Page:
Friday, March 27, 2020

Close to the Edge (AM10)

Another of Bill's Signs - One of my father's favorites.
Close to the Edge is the zenith of fantasy rock, with all the stars aligned. It's all here - power, pretension, indulgence, bombast, grandiloquence, grace, conspicuousness, beauty - blended into one daring, majestic, ridiculously beautiful LP.  Antonin Dvorak, meet the Beatles.  This was Yes' high watermark and their most ambitious and cohesive album. For the third record in succession, Yes proved critics wrong in their generalized assessment of the band's chosen genre as emotionless, dry and empty.  40 years on, it's as crisp as a fresh head of lettuce. And the ease in which the quintet accomplished the extreme dynamics and shifting meters is mind-boggling.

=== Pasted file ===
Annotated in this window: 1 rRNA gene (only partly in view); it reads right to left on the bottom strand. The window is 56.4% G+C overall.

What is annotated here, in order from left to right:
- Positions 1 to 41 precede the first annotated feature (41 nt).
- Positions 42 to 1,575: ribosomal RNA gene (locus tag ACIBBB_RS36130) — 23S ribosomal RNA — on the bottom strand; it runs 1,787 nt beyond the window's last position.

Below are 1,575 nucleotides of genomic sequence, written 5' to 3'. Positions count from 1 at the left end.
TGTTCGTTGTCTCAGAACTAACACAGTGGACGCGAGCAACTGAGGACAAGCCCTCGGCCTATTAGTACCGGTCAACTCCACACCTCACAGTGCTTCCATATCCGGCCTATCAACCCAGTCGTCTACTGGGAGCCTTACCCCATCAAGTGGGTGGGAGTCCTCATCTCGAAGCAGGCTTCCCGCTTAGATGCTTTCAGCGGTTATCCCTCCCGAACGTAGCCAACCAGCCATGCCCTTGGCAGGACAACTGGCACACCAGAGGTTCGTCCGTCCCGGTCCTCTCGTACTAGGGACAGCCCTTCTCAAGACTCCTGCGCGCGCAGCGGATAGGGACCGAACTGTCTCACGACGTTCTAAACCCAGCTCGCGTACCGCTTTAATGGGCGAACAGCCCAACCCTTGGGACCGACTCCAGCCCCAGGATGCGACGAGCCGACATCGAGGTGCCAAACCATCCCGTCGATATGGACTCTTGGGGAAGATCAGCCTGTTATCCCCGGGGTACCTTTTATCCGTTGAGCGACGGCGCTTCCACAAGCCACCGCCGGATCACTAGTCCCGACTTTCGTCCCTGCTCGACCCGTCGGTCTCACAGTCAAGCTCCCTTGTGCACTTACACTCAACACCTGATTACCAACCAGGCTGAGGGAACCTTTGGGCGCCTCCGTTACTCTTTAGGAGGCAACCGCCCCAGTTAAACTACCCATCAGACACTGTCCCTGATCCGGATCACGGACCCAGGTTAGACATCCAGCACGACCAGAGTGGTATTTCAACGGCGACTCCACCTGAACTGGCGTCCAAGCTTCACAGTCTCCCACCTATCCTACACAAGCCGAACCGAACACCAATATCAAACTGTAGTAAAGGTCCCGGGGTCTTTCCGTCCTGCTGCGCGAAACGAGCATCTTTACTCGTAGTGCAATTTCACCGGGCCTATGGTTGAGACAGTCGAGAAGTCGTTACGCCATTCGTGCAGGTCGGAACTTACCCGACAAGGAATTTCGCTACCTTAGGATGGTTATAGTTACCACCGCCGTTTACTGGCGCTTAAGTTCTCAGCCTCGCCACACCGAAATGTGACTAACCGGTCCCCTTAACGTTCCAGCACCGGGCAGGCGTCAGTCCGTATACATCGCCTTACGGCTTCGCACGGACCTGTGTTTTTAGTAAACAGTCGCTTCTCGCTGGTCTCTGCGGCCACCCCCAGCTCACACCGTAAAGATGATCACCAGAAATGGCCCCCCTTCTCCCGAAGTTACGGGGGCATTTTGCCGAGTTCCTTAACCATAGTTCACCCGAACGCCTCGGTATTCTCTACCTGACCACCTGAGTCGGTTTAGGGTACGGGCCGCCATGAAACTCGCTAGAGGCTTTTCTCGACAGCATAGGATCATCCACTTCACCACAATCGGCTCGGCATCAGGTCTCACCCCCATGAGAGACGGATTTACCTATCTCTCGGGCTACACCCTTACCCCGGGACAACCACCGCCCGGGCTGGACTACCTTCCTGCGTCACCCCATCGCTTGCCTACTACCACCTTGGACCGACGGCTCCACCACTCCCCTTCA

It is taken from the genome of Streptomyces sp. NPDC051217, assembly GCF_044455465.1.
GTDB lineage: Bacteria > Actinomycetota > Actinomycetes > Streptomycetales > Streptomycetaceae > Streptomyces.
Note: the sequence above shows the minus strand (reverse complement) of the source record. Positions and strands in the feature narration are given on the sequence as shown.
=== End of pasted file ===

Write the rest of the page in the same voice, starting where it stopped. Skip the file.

The music can be tense and unyielding one moment, cavernous and spacey the next. And not a seam showing. A novella could be written about the title track alone, which cultivates more ideas than most bands have in its career.  The intro is a kinetic locomotive that dances dangerously close to jumping the tracks, followed by a tightly wound verse and a sweet yet powerful Jon Anderson vocal.  Mid-way through, Anderson takes to repeating the dreamy "I get up, I get down" mantra, calming, soothing, until the skies open into a rhapsodic keyboard soliloquy by Rick Wakeman.  The band reawakens, plowing into an intricate combative groove featuring another Wakeman solo that rivals his brilliant turn on Fragile's "Roundabout." But it's Steve Howe who drives this airship.  His fusion of chops, innovation, and instinct contradicts any allegations of dispassionate precision.   It's Howe who also takes front and center on track two, "And You and I," with his lush 12-string acoustic work.  Wonderful melodies and a gradual building of mood from soft and meditative to gloriously exalted, layer upon layer, slowly adding elements of sonic complexity.   "Siberian Khatru" evolves from an uncomplicated theme that expands to an apex of pointed dissonant harmonies and a double-time coda of frantic but agile jamming. Top it off with Squire's inimitable fretless bass and the brilliance of Bill Bruford's drums. The album is indeed as bombastic as this article: overblown, gorgeous, compelling. The best album of a band’s canon is often called its "Sgt. Pepper." For the whole of the prog genre, the Sgt. Pepper may be Close to the Edge.